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#486077 - 02/12/18 09:09 AM Best materials to use for a dock?
Bulldozerman Offline


Registered: 02/06/18
Posts: 3
Loc: Indiana
We are going to be building a ~1 acre pond later this year in north central Indiana. I have been doing some research as to the cost of wood docks versus other materials, and came across synthetic materials like polyethylene that a company called EZ Dock uses to produce basically pre-configured sections that can be easily modified.

Has anyone had good or bad experiences with EZ Dock? We like things to be low maintenance so might be willing to pay more up front (vs. the cost of wood) if we don't have to worry about maintenance down the road.

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#486079 - 02/12/18 09:58 AM Re: Best materials to use for a dock? [Re: Bulldozerman]
Matzilla Offline


Registered: 08/12/16
Posts: 197
Loc: Iowa
https://goo.gl/maps/5VYhr85vcZ82
http://muscatinejournal.com/news/local/i...556f80d0aa.html

http://www.kwqc.com/content/misc/From-Gravel-To-Gift-437860593.html


Local lake has an EZ Dock fishing dock and gangway on the boat ramp. They get a LOT of use and have help up very nicely. Both seem extremely stable.
_________________________
Mat Peirce
1.25 acre southeast Iowa pond
LMB, BG, YP, WE, HSB, RES, BCP

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#486080 - 02/12/18 10:24 AM Re: Best materials to use for a dock? [Re: Bulldozerman]
Bill Cody Offline
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Lunker

Registered: 04/18/02
Posts: 12185
Loc: Northwest Ohio - Malinta OH
From my experience with both, polyethylene-polystyrene dock deck material vs wood or wood composite, the poly products are much better. Better as in no splinters, not slippery when wet, maintains its color well, and no need to periodically retreat wood (esp over the water & drips) to keep if from deterioration. IMO the poly material as long term worth is at least 3X more benefit than the cost of using wood. I have had a polystyrene top on my dock (wood joists) for 20yrs with no fading, cracking, nor splintering.

If cost is not a big factor consider contacting dock building experts Herman Brothers Pond Management for design, a building quote, and actual on site construction for you: hbpondmanagement.com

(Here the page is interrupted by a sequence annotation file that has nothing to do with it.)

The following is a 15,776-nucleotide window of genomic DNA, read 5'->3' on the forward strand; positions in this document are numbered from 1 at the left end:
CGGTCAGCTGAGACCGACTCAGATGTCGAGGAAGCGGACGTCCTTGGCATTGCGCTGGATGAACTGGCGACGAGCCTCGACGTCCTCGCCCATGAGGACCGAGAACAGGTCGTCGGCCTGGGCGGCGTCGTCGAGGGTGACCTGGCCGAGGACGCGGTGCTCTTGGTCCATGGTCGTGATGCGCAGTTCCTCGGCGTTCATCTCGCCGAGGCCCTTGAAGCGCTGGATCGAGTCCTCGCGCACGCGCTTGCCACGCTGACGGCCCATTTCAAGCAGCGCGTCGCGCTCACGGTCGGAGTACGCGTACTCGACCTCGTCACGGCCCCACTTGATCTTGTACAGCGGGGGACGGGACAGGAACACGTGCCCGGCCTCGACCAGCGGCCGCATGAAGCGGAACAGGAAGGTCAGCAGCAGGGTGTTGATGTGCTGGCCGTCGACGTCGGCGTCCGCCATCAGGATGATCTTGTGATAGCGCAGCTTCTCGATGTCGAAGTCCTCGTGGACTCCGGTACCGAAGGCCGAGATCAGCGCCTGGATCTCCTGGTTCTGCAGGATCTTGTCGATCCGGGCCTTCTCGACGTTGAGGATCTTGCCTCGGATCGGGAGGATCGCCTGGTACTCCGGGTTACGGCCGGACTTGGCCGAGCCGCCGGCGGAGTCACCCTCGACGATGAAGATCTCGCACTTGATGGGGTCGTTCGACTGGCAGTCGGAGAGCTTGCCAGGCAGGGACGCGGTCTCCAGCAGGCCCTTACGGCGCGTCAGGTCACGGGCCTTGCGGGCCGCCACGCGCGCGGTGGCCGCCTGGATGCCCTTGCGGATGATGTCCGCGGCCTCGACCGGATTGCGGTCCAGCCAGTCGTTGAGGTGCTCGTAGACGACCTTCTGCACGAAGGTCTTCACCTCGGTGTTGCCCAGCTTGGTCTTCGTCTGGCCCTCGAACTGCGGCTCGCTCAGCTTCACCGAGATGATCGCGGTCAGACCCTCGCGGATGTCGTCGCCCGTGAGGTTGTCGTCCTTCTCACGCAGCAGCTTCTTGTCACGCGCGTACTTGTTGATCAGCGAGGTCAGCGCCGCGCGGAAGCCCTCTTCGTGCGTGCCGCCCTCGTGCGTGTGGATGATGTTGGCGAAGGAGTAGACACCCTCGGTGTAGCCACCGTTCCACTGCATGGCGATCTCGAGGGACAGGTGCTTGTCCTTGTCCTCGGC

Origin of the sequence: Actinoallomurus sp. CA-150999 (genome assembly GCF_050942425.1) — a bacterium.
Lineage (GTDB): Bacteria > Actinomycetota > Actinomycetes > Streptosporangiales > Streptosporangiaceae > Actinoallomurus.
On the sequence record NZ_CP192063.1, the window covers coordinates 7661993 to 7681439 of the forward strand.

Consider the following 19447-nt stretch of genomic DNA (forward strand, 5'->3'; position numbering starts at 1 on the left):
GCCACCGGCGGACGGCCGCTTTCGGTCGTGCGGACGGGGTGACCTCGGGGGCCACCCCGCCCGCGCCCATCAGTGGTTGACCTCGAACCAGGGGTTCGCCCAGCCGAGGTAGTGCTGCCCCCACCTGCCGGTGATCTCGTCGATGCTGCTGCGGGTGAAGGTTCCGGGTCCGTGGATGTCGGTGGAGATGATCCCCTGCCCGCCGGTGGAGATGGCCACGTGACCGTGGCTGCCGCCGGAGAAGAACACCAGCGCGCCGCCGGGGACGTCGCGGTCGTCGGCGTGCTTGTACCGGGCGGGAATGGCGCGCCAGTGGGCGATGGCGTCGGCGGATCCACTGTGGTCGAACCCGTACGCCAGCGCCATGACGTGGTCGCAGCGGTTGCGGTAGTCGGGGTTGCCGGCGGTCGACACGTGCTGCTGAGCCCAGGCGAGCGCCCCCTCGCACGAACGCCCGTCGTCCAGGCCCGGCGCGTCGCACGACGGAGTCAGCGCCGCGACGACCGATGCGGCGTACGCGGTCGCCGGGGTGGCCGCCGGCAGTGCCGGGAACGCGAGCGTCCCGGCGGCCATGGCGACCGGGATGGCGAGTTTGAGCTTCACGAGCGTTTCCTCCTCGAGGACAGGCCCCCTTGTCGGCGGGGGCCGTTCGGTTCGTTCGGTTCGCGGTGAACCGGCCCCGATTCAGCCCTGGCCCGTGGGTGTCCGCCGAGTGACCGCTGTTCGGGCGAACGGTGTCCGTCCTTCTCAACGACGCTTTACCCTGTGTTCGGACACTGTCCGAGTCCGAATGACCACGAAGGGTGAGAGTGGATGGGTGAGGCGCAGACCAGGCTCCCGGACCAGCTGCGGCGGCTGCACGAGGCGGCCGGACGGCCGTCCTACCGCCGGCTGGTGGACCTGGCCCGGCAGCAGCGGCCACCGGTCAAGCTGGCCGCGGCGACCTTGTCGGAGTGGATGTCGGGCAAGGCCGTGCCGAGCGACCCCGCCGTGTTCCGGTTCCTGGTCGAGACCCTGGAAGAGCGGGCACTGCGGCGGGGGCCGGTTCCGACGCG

EZ docks out of TX have very good high quality products and are supporters of PondBoss. For a dock that is not elaborate as in not large, I wanted a lower cost DIY smaller dock for my newly rebuilt forage ponds. I incorporated Playstar Dock Systems products. They have aluminum frames, poly decking material, plus other good DIY materials for building wooden docks. Do your homework before pulling the trigger.

When your project is in progress or competed would you return to let other members know about your project and experiences?


Edited by Bill Cody (02/12/18 08:39 PM)
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#486087 - 02/12/18 12:17 PM Re: Best materials to use for a dock? [Re: Bulldozerman]
nehunter Offline


Registered: 07/20/15
Posts: 66
Loc: NE
plastic can get hot from the sun. Should be something you ask about when looking for decking.

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#486092 - 02/12/18 05:45 PM Re: Best materials to use for a dock? [Re: Bulldozerman]
bassmaster61 Offline


Registered: 06/18/15
Posts: 131
Loc: St. Louis, MO/West Central Ill...
Depending on your budget you may be shocked when you see the bids. I received a quote from two of the dock companies that were vendors at PB VII and they were well north of $3,500 for a 5x12 ft. dock with a walking bridge from shore to the dock. One was north of $4,500.

Given that the two bodies of water where I am now building wooden docks (each 4x22 ft.)are smaller (1.6 & 1.5 acres)we decided to only spend the big bucks at our 6.5 acre BOW that needs a new dock as well.

Bill is right, over the life of the dock the cost is probably the same or less (especially when you add in maintenance of the wood) but we couldn't justify it up front for 2 small, remote ponds that are purely used for fishing.

At some point we will spend $4k-$6k (or maybe more) for a poly dock at our big lake but it isn't going to be this year. BM61.
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